Governor Jennifer Granholm has taken a fence position behind the jobs if these mines can be done safely. In 2005, new legislation was signed into law regulating the first-ever underground mining and nonferrous metallic mining permitting processes. Bart Stupak, U.S. Representative for the U.P., firmly opposes both the new law and sulfide mining as not good for Great Lakes waters.
Current opposition is becoming more and more widespread as Michigan’s people hear about the trade-off of their land and waters for about seventy-five jobs. U.P. groups consist of local grassroots and community citizen’s groups like the Yellow Dog Watershed Preserve and Save the Wild U.P.; the Huron Mountain Club (HMC); and the Keweenaw Bay Indian Community (KBIC).
The Huron Mountain Club’s support has made both the new law and oppositional work possible. The tribe’s hard stand is that sulfide mines, and this particular mine on the Yellow Dog Plains, impose on its ceded territorial rights and the treaties of 1842 and 1856.
Local citizen groups and local environmental groups continue to galvanize support via petitions, letters to government and local officials and public education forums. National and state environmental groups that participated in the development of the new law have come out in opposition to this project on the Yellow Dog Plains and include:
National Wildlife Federation (NWF)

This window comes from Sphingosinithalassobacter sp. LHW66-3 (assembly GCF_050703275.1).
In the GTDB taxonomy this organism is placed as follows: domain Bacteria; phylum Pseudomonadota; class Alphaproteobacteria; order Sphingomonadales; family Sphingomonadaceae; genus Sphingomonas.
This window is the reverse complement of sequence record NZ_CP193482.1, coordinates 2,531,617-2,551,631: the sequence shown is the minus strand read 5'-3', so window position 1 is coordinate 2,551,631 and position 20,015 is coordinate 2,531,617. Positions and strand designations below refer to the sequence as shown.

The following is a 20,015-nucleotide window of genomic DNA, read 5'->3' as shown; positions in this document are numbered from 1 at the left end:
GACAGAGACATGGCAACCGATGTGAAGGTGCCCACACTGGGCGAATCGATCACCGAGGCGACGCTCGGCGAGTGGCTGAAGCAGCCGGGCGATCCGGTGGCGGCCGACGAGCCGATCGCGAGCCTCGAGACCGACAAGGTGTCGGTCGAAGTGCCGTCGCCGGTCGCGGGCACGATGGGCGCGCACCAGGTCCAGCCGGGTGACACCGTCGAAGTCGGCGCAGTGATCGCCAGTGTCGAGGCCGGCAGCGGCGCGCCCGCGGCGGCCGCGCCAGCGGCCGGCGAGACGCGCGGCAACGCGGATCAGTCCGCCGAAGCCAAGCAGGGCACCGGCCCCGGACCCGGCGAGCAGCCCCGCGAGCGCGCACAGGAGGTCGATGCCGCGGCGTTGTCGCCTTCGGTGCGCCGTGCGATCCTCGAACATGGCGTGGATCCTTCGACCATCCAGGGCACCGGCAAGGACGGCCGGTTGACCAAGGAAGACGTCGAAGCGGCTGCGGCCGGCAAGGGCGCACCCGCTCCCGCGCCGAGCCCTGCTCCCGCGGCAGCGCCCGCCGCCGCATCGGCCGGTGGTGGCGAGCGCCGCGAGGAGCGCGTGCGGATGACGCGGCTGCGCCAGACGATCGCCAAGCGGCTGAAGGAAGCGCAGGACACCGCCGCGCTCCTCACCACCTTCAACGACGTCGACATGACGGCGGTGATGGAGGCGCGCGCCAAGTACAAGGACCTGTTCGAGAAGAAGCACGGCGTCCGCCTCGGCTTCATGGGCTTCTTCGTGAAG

Michigan Environmental Council
Sierra Club
National Trout Unlimited
Michigan League of Conservation Voters
Clean Water Action
Michigan Land Use Institute
Alliance for the Great Lakes
The Yellow Dog Watershed Preserve (YDWP), a small grassroots 501(c)3, and NWF have partnered to lead the opposition. There are now active U.P. and downstate campaigns in force. These campaigns are anticipated to lead to either new legislation or a public referendum within the next two years.
There will be use of experts from Western Mining Action Network (WMAN) and the Wisconsin coalition that fought the Crandon Mine—particularly the Great Lakes Indian Fish and Wildlife Commission (GLIFWC). Hydrologists, geophysicists, experts, mining engineers, botanists, birding/ macroinvertibrate/plant scientists and water chemists will be experts in this issue.
Recently, former Michigan Governor William Milliken has joined the opposition condemning the proposed mine and questioning the economic benefits to the state.
The Kennecott application was filed in February 2006 and has gone through one public meeting where more than 700 local residents attended and where most public comment was in opposition to the application. The application is glaringly deficient and is viewed as a typical mining industry strategy to test the waters and then perfect the application.